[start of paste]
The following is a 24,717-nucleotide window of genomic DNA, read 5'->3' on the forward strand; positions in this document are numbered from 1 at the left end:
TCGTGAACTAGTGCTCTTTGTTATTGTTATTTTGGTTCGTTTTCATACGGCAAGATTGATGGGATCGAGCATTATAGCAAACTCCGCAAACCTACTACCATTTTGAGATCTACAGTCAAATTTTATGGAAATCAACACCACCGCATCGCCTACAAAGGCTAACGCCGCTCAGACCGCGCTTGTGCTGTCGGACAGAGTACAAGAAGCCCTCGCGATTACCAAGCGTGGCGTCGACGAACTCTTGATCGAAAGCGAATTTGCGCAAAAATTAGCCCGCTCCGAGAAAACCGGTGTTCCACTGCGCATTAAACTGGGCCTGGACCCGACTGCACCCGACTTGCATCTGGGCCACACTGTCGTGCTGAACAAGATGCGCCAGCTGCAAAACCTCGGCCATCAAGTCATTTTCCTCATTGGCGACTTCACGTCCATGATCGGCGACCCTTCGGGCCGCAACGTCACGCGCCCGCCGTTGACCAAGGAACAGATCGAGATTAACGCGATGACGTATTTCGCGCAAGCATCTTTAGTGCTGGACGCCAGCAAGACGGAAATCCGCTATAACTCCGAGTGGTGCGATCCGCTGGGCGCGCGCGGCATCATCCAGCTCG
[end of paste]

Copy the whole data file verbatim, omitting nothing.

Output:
The following is a 24,717-nucleotide window of genomic DNA, read 5'->3' on the forward strand; positions in this document are numbered from 1 at the left end:
TCGTGAACTAGTGCTCTTTGTTATTGTTATTTTGGTTCGTTTTCATACGGCAAGATTGATGGGATCGAGCATTATAGCAAACTCCGCAAACCTACTACCATTTTGAGATCTACAGTCAAATTTTATGGAAATCAACACCACCGCATCGCCTACAAAGGCTAACGCCGCTCAGACCGCGCTTGTGCTGTCGGACAGAGTACAAGAAGCCCTCGCGATTACCAAGCGTGGCGTCGACGAACTCTTGATCGAAAGCGAATTTGCGCAAAAATTAGCCCGCTCCGAGAAAACCGGTGTTCCACTGCGCATTAAACTGGGCCTGGACCCGACTGCACCCGACTTGCATCTGGGCCACACTGTCGTGCTGAACAAGATGCGCCAGCTGCAAAACCTCGGCCATCAAGTCATTTTCCTCATTGGCGACTTCACGTCCATGATCGGCGACCCTTCGGGCCGCAACGTCACGCGCCCGCCGTTGACCAAGGAACAGATCGAGATTAACGCGATGACGTATTTCGCGCAAGCATCTTTAGTGCTGGACGCCAGCAAGACGGAAATCCGCTATAACTCCGAGTGGTGCGATCCGCTGGGCGCGCGCGGCATCATCCAGCTCG